DETROIT — Corporate America must increasingly find ways to accommodate employees who need to take time off to take care of a sick or dying spouse or parent, experts say.
An estimated 48.9 million people, or 21.2 percent of the U.S. population, already provide care to an adult annually, according to a 2009 study by the National Alliance for Caregiving.
But that number is expected to increase.
"You have an aging work force, so therefore you are going to have more people with caregiving responsibilities," said Steven Albert, a University of Pittsburgh professor.
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Albert, co-author of a 2010 study on the cost of caregiving, estimates that it costs employers $17.1 billion to $33.6 billion annually.
The cost comes from employee absenteeism, workday interruptions, a reduction from full-time to part-time work and the cost of replacing employees.
Albert predicts the cost will increase in the future.
"It is a more socially mobile population, so kids do not live as close to their parents as before and people are staying in the work force longer... so you have that additional extra risk," Albert said.
Elaine Bannon, whose husband, Chuck, died of amyotrophic lateral sclerosis, or Lou Gehrig's disease, took little time off of work.
However, she was able to employ a caregiver who took care of her husband during the day and had two close colleagues who were usually able to cover for her if she had to take some time off.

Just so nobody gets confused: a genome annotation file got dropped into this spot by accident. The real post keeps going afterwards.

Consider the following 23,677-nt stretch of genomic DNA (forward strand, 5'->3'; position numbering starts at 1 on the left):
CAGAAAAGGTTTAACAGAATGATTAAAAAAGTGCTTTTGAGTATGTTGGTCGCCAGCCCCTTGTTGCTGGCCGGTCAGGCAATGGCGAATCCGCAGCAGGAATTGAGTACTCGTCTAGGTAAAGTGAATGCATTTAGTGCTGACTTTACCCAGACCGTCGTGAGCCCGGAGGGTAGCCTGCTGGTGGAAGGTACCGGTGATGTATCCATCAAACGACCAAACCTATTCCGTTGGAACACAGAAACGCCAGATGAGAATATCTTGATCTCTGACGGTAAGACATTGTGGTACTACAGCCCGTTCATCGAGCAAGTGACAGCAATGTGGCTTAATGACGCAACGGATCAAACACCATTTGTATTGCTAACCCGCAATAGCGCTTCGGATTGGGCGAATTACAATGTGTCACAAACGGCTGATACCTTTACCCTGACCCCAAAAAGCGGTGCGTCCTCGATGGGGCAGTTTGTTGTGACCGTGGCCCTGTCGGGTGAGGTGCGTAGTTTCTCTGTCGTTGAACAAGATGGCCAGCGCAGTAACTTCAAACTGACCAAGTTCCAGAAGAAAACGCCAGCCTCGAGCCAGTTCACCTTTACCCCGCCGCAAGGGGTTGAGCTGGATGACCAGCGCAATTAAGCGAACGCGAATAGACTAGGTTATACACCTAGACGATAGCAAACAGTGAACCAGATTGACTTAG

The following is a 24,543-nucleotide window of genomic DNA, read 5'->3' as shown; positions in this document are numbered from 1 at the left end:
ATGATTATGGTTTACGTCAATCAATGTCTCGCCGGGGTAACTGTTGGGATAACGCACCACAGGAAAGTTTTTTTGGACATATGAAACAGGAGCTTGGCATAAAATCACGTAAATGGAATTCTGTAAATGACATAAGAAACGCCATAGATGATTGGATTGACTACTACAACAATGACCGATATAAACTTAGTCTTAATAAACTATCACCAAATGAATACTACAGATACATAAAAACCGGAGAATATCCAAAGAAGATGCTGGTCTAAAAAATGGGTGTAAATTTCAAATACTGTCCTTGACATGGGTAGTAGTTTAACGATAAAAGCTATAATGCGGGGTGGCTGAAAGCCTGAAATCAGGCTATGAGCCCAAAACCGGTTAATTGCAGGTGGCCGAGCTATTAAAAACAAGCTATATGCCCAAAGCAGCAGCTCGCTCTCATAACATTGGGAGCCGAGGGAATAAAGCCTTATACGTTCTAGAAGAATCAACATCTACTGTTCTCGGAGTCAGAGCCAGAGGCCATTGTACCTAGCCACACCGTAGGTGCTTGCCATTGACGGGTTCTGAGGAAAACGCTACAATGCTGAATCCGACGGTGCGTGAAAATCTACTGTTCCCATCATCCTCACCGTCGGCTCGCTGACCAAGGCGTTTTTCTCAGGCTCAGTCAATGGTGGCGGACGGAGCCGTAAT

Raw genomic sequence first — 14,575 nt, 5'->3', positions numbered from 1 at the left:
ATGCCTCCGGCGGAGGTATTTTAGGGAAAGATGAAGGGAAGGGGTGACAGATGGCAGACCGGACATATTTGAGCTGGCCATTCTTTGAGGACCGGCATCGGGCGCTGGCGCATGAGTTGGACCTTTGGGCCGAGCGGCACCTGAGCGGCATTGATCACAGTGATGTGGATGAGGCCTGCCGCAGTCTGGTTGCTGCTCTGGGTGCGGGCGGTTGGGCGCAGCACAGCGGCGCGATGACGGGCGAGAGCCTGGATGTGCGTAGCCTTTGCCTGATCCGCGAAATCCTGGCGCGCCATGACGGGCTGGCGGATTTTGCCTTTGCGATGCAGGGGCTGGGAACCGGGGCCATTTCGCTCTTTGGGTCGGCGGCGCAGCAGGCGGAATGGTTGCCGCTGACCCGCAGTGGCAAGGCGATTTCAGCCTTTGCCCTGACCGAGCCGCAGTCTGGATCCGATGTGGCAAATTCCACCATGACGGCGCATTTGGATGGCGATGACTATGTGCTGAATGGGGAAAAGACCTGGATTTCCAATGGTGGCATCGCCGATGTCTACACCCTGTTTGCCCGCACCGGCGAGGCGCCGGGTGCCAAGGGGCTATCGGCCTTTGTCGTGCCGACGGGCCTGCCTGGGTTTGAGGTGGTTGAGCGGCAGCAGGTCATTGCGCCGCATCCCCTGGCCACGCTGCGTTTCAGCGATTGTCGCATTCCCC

That's an option few caregivers have, said Sue Burstein, executive director of ALS of Michigan.
Appropriate full-time care for a person with ALS can cost $1,000 per week, she said.
"It financially ruins families," she said.
The Family Medical Leave Act allows employees who have an elderly parent or spouse with serious health problems to take up to 12 weeks off to care for that ailing family member and offers job protection.
But that time off is unpaid in all states other than California, said Deborah Russell, the director of work force issues at AARP.
Despite the potential cost to employers, Russell predicts that America's aging work force will force corporations to adopt policies that accommodate caregivers to stay competitive.
"Flexibility in the workplace is the big issue," she said. "Whether it is working a compressed workweek, or telecommuting in order to be home, that will become a huge selling point both for recruitment and retention of workers."